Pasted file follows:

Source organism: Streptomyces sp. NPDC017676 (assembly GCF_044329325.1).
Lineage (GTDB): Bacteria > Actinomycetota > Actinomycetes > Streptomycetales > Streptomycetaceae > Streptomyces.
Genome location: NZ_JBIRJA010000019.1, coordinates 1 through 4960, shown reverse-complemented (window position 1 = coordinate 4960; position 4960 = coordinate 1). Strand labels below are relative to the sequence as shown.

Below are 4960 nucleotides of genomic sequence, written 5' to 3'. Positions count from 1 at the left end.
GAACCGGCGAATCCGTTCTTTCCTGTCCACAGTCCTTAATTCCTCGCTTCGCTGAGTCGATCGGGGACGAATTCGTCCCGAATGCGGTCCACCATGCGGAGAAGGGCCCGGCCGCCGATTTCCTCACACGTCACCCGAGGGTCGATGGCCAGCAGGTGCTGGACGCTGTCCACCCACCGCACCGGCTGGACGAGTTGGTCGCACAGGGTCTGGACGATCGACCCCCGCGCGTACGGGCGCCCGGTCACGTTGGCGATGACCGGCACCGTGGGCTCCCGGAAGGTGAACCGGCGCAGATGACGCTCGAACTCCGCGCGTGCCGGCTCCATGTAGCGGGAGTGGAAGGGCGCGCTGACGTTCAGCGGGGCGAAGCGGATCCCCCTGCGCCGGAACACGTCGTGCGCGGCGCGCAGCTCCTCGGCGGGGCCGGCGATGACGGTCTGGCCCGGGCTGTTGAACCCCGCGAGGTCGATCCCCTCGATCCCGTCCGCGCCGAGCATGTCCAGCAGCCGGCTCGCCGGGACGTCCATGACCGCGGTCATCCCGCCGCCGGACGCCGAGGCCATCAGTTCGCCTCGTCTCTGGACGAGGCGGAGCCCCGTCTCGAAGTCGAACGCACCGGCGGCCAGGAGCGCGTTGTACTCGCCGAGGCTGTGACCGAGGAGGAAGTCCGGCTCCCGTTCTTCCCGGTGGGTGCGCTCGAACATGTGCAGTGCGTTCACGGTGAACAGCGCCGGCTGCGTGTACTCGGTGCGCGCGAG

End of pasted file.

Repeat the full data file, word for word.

Source organism: Streptomyces sp. NPDC017676 (assembly GCF_044329325.1).
Lineage (GTDB): Bacteria > Actinomycetota > Actinomycetes > Streptomycetales > Streptomycetaceae > Streptomyces.
Genome location: NZ_JBIRJA010000019.1, coordinates 1 through 4960, shown reverse-complemented (window position 1 = coordinate 4960; position 4960 = coordinate 1). Strand labels below are relative to the sequence as shown.

Below are 4960 nucleotides of genomic sequence, written 5' to 3'. Positions count from 1 at the left end.
GAACCGGCGAATCCGTTCTTTCCTGTCCACAGTCCTTAATTCCTCGCTTCGCTGAGTCGATCGGGGACGAATTCGTCCCGAATGCGGTCCACCATGCGGAGAAGGGCCCGGCCGCCGATTTCCTCACACGTCACCCGAGGGTCGATGGCCAGCAGGTGCTGGACGCTGTCCACCCACCGCACCGGCTGGACGAGTTGGTCGCACAGGGTCTGGACGATCGACCCCCGCGCGTACGGGCGCCCGGTCACGTTGGCGATGACCGGCACCGTGGGCTCCCGGAAGGTGAACCGGCGCAGATGACGCTCGAACTCCGCGCGTGCCGGCTCCATGTAGCGGGAGTGGAAGGGCGCGCTGACGTTCAGCGGGGCGAAGCGGATCCCCCTGCGCCGGAACACGTCGTGCGCGGCGCGCAGCTCCTCGGCGGGGCCGGCGATGACGGTCTGGCCCGGGCTGTTGAACCCCGCGAGGTCGATCCCCTCGATCCCGTCCGCGCCGAGCATGTCCAGCAGCCGGCTCGCCGGGACGTCCATGACCGCGGTCATCCCGCCGCCGGACGCCGAGGCCATCAGTTCGCCTCGTCTCTGGACGAGGCGGAGCCCCGTCTCGAAGTCGAACGCACCGGCGGCCAGGAGCGCGTTGTACTCGCCGAGGCTGTGACCGAGGAGGAAGTCCGGCTCCCGTTCTTCCCGGTGGGTGCGCTCGAACATGTGCAGTGCGTTCACGGTGAACAGCGCCGGCTGCGTGTACTCGGTGCGCGCGAG